Bordick doesn't need map to 'Oriole way' Shortstop's tirelessness reminds Johnson of team's work ethic in glory years


VIERA, Fla. -- Mike Bordick's father is alive and well in Maine, but if Bordick ever needs a substitute father, the entire Orioles coaching staff would volunteer.

They love everything about him.

"Ever since he got here, he's everywhere you go," manager Davey Johnson said yesterday, after Bordick had another hit and made two strong plays in the Orioles' 4-1 exhibition loss to the Florida Marlins. "Eight o'clock, he's in the batting cage. You go there [to a field], and he's taking grounders. You go somewhere else, and he's doing something, throwing a ball or something. He's relentless.

"You want to know something? That's the Oriole way. Now you're talking [about] the Oriole way, taking a hundred ground balls. That was Brooks [Robinson]. That was [Luis] Aparicio. That's what I'm used to."

Somebody asked whether Bordick was pushing a little harder this spring to improve his offense, whether he was turning up his play a notch.

"I get the sense that's just him. I don't think he's turning anything up. That's just him," Johnson said. "I've seen guys turn it up two or three days, a week. Ever since he's got here, he's been that way."

Two outs into the fourth inning, Marlins shortstop Alex Arias hit a grounder down the third base line, in foul territory. Arias and Orioles third baseman Willis Otanez assumed that the ball would stay foul, neither player moving. But it suddenly kicked fair, toward the shortstop hole. Arias broke for first and would've been safe -- if not for Bordick, who had run over from shortstop when the ball was hit. Just in case. Bordick retrieved the ball and threw to first to end the inning.

Erickson sharp vs. Marlins

Scott Erickson became the first Oriole to pitch five innings, shutting out the Marlins on two hits, walking one and striking out three. He also successfully sacrificed -- though he didn't move out of the batter's box after bunting the ball.

Johnson said he asked Erickson about the play.

"He said, 'I didn't know I had to [run],' " Johnson recalled, smiling. "I said, 'What if they throw it away?' "

The Orioles have a 3.67 ERA this spring, almost 1 1/2 runs lower than the team's cumulative ERA of 5.14 last season.

"The competition has helped shape up everything," Johnson said.

Irabu shopped elsewhere

The Orioles don't appear to be a major player in the bidding for Japanese pitcher Hideki Irabu.

Kevin Malone, the Orioles' assistant general manager, said club officials spoke with the San Diego Padres on Wednesday about Irabu.

"We asked them what they wanted," said Malone, "and they sort of indicated they could get what they wanted someplace else."

The New York Mets, Cleveland Indians, Anaheim Angels and New York Yankees remain in the running for Irabu, who continues to insist he will pitch for nobody other than the Yankees.

Before the game, Johnson did an interview with a Japanese television station and joked that he got inside information. "Now we've got the inside track on Irabu," said Johnson, who played in Japan. "Being bilingual, I'd be able to converse with him."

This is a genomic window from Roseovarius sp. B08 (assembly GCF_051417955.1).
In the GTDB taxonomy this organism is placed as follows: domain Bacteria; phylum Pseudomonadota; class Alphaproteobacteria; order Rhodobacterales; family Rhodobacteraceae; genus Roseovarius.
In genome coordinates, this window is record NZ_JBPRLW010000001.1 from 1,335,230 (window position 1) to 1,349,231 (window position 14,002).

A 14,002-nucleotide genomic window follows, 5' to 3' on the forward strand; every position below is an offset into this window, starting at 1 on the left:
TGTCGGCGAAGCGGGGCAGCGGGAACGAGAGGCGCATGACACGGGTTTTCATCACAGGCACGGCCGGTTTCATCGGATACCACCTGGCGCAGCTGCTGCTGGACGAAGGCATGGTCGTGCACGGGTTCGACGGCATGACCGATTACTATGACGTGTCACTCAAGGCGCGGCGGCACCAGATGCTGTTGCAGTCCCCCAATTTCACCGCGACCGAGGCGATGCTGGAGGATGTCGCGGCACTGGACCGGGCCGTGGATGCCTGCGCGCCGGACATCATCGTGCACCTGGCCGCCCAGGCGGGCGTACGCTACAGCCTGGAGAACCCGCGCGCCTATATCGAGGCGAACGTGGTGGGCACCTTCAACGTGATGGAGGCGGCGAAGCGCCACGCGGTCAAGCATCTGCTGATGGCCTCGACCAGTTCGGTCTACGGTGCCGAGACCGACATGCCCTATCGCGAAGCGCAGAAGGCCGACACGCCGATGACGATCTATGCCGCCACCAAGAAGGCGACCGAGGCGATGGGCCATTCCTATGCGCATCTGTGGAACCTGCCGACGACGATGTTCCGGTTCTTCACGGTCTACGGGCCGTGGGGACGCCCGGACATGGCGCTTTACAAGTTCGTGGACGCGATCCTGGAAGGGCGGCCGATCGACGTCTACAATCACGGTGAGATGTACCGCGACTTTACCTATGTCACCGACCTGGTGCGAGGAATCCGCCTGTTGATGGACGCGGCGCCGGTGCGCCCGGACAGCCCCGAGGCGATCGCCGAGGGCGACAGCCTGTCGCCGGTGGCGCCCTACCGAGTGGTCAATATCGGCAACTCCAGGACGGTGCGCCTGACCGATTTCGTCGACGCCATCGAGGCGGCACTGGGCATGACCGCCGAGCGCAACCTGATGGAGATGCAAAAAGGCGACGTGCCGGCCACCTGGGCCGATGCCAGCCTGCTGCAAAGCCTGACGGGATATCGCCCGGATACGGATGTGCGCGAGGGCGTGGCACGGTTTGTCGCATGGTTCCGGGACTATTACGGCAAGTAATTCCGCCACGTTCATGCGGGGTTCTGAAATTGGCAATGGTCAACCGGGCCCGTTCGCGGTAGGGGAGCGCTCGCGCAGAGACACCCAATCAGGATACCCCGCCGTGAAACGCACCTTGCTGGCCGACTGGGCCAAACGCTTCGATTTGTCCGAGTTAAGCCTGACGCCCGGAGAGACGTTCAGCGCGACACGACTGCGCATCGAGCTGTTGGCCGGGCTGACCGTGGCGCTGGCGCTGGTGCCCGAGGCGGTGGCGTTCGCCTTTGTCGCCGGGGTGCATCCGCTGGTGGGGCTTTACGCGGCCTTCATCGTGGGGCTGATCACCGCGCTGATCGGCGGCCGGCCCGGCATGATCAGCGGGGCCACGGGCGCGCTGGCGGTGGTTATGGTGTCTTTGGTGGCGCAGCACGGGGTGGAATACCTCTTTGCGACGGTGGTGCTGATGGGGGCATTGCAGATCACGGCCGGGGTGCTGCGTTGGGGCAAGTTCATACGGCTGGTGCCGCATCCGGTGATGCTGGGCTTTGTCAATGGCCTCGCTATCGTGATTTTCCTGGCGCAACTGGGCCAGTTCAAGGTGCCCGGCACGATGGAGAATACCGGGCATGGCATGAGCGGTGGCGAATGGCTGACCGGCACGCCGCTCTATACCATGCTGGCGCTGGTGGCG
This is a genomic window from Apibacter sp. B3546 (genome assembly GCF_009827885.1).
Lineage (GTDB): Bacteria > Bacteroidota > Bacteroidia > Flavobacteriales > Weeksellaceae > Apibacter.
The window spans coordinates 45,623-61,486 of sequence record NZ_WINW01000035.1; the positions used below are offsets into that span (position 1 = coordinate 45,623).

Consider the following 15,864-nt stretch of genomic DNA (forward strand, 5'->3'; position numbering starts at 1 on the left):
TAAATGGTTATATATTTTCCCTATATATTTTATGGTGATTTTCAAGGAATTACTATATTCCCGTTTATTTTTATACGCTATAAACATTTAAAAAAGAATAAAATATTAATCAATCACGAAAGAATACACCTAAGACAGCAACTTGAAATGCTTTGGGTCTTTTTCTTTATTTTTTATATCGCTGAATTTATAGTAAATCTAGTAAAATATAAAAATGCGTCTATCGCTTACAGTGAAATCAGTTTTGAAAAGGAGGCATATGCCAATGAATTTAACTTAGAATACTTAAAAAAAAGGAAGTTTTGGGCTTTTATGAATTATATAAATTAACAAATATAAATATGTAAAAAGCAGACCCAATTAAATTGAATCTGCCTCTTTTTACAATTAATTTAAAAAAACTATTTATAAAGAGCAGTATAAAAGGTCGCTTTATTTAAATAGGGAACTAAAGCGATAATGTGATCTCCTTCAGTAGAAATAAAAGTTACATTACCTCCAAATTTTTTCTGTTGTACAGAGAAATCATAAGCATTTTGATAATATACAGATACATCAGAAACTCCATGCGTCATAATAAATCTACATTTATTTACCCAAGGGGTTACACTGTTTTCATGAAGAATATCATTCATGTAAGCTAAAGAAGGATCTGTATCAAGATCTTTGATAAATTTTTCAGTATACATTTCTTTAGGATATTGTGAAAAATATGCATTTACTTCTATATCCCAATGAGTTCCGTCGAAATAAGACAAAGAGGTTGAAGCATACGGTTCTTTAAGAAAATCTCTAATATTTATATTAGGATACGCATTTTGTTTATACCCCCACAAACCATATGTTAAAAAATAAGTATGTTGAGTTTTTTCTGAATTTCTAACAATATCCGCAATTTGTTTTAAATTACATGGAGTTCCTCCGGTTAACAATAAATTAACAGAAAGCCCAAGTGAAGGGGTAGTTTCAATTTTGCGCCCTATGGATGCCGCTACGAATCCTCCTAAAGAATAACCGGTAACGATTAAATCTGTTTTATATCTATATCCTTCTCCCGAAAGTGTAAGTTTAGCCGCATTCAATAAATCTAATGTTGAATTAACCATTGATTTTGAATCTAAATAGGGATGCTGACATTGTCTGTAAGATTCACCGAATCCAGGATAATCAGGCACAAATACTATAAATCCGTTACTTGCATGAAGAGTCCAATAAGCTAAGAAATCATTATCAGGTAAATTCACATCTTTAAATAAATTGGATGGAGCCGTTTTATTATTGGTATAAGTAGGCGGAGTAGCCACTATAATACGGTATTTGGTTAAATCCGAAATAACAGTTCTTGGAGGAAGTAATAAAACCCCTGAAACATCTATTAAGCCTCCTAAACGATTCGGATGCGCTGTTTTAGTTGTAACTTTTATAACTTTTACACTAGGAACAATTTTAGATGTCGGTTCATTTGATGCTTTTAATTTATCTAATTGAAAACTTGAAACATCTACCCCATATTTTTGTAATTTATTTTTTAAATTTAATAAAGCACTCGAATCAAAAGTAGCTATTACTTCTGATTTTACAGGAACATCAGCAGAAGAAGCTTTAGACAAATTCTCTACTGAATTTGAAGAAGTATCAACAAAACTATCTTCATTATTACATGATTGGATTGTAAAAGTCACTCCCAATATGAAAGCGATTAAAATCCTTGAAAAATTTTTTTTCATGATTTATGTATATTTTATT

Ripken talks please Malone

Malone said he is encouraged by the direction of the negotiations with third baseman Cal Ripken, who is seeking a contract extension; the deal the Orioles and Ripken's agent are discussing would virtually ensure Ripken would finish his career with the Orioles.

"It just seems like both sides are really intent on getting a deal done," Malone said.

The Orioles have exchanged new proposals this week with Ron Shapiro, Ripken's agent.

Around the horn

The Orioles are one of six finalists in the bidding for Cuban defector Rolando Arrojo, considered by many scouts to be a front-line pitcher. He is expected to sign for a bonus well in excess of $4 million. A Mets scout attended yesterday's game. The Orioles are talking to New York about a deal for Manny Alexander, who would represent insurance against the possibility that Rey Ordonez has a recurring shoulder problem. The Braves have also demonstrated interest in Alexander.

Hitting coach Rick Down and first baseman Rafael Palmeiro noted the Orioles have a legitimate chance to win four Gold Gloves in the infield this season. Ripken's main competition figures to be Cleveland Indians third baseman Matt Williams, Bordick is highly regarded at short, Roberto Alomar may be the best defensive second baseman ever and Palmeiro is a good defensive first baseman in a league that has very few of them. Alomar, recovering from an ankle sprain, may be able to field grounders and take batting practice in a week.

Johnson balked when asked whether Kelly Gruber, hampered by a strained hamstring, is prepared to report to Triple-A if he doesn't make the major-league team. "That's not an issue right now," Johnson said. How much does Gruber need to play before Johnson can make a fair assessment? "He was just turning the corner when he got hurt," Johnson said. "Whether he lost that through inactivity, I don't know."

Arthur Rhodes' left knee remains sore. Johnson thought Rhodes tried to really throw his fastball for the first time in his last outing, "and I don't think he's quite ready to do that." There are plenty of tickets available for the Orioles' March 30 exhibition game against the St. Louis Cardinals at Camden Yards.

Orioles today

Exhibition opponent: Atlanta Braves

Site: West Palm Beach, Fla.

Time: 1: 05 p.m.

TV/Radio: HTS/None

Pub Date: 3/14/97

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